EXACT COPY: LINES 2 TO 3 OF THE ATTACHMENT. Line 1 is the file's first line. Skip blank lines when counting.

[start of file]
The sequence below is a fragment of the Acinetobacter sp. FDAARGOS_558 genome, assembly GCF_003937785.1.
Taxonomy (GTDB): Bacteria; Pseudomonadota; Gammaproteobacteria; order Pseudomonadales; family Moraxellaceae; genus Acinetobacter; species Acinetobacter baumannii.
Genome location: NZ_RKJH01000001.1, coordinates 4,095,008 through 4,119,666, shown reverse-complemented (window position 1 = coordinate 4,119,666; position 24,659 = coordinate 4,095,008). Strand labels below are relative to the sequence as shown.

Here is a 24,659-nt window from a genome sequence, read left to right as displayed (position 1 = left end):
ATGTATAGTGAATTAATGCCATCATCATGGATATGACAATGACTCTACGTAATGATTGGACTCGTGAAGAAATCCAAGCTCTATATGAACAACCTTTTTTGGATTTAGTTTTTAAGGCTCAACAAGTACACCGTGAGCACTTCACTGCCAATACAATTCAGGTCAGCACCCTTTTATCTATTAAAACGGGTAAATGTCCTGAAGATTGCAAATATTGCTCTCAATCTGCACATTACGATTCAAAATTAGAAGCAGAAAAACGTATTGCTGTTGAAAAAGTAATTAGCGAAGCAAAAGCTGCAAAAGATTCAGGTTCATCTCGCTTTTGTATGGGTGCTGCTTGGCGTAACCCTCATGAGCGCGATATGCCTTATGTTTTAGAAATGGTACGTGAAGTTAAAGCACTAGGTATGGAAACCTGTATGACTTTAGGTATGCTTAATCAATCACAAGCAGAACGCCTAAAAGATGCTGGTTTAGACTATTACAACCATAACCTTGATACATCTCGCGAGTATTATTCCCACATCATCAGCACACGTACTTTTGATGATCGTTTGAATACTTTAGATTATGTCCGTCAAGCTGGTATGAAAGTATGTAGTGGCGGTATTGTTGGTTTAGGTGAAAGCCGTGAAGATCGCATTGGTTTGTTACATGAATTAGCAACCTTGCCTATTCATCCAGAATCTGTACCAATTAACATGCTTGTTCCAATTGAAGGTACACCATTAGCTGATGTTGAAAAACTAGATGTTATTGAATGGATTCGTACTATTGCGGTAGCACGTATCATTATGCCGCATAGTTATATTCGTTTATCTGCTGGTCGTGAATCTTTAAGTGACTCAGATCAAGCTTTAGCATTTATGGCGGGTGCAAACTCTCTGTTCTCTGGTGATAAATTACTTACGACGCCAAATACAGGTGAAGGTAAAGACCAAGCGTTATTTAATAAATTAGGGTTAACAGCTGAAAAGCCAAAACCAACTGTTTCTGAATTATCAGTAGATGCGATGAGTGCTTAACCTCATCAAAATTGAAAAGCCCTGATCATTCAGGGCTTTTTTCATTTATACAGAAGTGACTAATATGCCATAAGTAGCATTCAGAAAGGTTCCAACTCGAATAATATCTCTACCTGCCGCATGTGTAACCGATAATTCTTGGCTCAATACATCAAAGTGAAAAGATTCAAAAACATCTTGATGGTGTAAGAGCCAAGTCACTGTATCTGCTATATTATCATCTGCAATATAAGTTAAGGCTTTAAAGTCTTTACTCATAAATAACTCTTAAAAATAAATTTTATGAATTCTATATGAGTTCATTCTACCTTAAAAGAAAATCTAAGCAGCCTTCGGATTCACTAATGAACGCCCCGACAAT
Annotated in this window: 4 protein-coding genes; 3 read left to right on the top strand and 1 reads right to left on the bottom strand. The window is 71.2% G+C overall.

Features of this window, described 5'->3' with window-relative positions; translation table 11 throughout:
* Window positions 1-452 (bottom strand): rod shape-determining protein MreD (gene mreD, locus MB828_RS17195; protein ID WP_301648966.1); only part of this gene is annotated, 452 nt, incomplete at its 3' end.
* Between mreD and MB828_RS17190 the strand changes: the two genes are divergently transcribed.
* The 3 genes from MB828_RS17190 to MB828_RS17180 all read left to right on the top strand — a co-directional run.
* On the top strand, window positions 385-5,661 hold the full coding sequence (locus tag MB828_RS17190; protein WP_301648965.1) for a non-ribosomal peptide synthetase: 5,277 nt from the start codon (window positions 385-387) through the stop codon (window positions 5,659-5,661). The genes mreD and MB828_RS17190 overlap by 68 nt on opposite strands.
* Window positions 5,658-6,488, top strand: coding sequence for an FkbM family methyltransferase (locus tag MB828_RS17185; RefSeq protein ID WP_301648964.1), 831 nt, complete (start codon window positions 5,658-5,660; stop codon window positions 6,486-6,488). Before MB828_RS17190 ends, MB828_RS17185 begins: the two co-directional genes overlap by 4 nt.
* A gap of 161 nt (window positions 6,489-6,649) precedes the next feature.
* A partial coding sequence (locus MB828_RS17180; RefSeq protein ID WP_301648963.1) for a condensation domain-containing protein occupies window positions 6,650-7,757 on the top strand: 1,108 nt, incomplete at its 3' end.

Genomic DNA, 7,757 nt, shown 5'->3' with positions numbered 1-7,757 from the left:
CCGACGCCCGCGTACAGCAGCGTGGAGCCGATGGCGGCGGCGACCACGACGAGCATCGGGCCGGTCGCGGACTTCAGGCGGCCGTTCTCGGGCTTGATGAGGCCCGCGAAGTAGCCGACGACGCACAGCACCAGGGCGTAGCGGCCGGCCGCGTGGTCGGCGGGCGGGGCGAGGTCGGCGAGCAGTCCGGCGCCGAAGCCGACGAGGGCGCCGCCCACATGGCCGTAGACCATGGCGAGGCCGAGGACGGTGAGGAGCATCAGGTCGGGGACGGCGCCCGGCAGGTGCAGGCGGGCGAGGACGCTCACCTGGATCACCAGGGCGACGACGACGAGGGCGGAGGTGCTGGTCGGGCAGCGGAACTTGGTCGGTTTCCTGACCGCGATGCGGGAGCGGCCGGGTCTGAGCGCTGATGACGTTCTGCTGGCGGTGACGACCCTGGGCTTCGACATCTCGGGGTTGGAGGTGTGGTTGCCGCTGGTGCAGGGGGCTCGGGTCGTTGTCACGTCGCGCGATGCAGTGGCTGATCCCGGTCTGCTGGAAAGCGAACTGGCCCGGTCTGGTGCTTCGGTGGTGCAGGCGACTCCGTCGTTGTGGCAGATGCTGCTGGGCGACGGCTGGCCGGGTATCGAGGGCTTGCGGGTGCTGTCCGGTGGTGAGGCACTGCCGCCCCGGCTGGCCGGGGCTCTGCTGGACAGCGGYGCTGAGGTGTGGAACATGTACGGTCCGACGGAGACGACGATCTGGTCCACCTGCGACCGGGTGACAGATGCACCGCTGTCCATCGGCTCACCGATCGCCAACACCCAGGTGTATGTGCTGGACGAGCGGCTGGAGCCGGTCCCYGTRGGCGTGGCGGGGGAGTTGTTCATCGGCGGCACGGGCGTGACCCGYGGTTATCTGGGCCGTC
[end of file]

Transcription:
Taxonomy (GTDB): Bacteria; Pseudomonadota; Gammaproteobacteria; order Pseudomonadales; family Moraxellaceae; genus Acinetobacter; species Acinetobacter baumannii.
Genome location: NZ_RKJH01000001.1, coordinates 4,095,008 through 4,119,666, shown reverse-complemented (window position 1 = coordinate 4,119,666; position 24,659 = coordinate 4,095,008). Strand labels below are relative to the sequence as shown.